Tracking Digital Espionage

12 February 2019

Ever wondered how much governments and private corporations really know about your online history? And what they might do with this information once they have it?

The Centre for International Security Studies presents Professor Ron Deibert, digital detective and founder of the Citizen Lab, in a talk that reveals the hidden censorship and surveillance systems underpinning digital espionage campaigns against human rights organisations, journalists, activists, and opposition groups around the world.

Joined by the co-founders of the Sydney Cybersecurity Network, Dr Aim Sinpeng and Dr Frank Smith, this event will explore the growing silent epidemic of targeted digital espionage against civil society and unpick the implications this has for us all.

Register your interest to attend by emailing ciss@sydney.edu.au

 

About the speakers

Ronald J Deibert is Professor of Political Science and Director of the Citizen Lab at the Munk School of Global Affairs and Public Policy, University of Toronto. The Citizen Lab undertakes interdisciplinary research at the intersection of global security, ICTs, and human rights. The reports of the Citizen Lab are routinely covered in global media, including 25 separate reports receiving front page coverage in either the New York Times, Washington Post, Globe and Mail, or Toronto Star over the last eight years. Deibert is the author of Black Code: Surveillance, Privacy, and the Dark Side of the Internet (Random House: 2013), as well as numerous books, chapters, articles, and reports on Internet censorship, surveillance, and cyber security. In 2013, he was appointed to the Order of Ontario and awarded the Queen Elizabeth II Diamond Jubilee medal, for being “among the first to recognize and take measures to mitigate growing threats to communications rights, openness and security worldwide.”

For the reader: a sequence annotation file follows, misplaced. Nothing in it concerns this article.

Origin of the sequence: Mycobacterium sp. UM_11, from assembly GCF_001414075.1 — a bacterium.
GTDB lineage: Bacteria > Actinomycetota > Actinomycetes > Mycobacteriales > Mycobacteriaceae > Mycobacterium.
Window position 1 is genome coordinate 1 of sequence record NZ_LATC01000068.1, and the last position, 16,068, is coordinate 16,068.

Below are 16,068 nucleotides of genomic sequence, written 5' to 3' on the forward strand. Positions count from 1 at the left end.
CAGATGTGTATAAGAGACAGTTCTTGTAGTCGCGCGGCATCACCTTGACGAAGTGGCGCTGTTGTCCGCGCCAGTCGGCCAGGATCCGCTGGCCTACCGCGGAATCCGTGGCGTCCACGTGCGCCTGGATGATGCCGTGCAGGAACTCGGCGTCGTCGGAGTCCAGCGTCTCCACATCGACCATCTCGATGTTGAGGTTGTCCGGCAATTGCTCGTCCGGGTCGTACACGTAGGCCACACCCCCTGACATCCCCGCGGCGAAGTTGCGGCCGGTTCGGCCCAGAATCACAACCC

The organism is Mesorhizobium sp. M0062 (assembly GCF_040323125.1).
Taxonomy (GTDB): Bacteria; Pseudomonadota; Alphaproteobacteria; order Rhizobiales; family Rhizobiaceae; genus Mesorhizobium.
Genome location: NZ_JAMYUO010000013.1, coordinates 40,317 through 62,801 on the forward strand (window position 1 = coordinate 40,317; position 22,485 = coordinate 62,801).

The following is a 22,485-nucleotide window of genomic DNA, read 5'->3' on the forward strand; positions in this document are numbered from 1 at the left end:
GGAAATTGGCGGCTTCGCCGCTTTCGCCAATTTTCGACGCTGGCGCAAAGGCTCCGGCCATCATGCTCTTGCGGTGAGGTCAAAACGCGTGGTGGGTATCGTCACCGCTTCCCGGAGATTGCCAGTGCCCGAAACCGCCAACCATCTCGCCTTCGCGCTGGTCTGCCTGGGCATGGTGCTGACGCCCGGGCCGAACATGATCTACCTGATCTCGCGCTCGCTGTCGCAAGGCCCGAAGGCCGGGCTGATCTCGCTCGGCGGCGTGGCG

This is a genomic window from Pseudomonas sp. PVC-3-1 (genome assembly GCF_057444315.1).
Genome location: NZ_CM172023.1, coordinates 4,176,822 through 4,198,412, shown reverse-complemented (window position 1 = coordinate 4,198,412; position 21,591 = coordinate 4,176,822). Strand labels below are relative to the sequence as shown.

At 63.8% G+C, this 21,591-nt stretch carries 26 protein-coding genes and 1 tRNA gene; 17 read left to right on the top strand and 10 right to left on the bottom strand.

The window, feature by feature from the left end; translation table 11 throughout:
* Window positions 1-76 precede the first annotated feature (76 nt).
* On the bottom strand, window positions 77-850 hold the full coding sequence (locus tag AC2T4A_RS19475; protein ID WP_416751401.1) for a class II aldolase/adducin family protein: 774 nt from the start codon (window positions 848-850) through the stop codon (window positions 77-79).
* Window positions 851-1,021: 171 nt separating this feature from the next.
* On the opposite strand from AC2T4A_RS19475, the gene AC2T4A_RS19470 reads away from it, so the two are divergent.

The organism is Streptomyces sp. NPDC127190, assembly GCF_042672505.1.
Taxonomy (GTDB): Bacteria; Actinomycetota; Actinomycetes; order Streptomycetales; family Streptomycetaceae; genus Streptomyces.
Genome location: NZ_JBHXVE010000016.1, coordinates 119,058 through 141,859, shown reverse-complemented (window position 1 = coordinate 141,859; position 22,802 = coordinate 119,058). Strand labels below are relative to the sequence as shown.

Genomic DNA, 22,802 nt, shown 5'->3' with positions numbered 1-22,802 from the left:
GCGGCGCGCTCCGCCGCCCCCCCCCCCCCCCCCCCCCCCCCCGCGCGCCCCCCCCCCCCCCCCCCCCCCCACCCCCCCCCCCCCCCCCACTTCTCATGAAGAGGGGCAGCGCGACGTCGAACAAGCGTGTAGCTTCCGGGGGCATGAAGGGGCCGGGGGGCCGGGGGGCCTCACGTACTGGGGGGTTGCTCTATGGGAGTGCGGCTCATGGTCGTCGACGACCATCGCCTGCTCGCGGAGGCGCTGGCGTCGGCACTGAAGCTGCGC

Aim Sinpeng is a Lecturer in the Department of Government and International Relations at the University of Sydney and co-founder of the Sydney Cyber Security Network. Aim is an award-winning educator whose research interests centre on the relationships between digital media, political participation and political regimes in Southeast Asia. She is particularly interested in the role of social media in shaping state-society relations and inducing political and social change.

Frank Smith is a Senior Lecturer in the Department of Government and International Relations at the University of Sydney and co-founder of the Sydney Cyber Security Network. His research and teaching examine the relationship between technology and international security. His focus is on bio and cyber security: particularly on how inaccurate ideas about technology in these fields can influence decisions about war and peace.

Event details

  • When: 6.00pm - 7.30pm
  • Cost: Free
  • Contact:

    The Centre for International Security Studies

    T: 02 9351 7663

    E: ciss@sydney.edu.au 



Tracking Digital Espionage

When

12 February 2019


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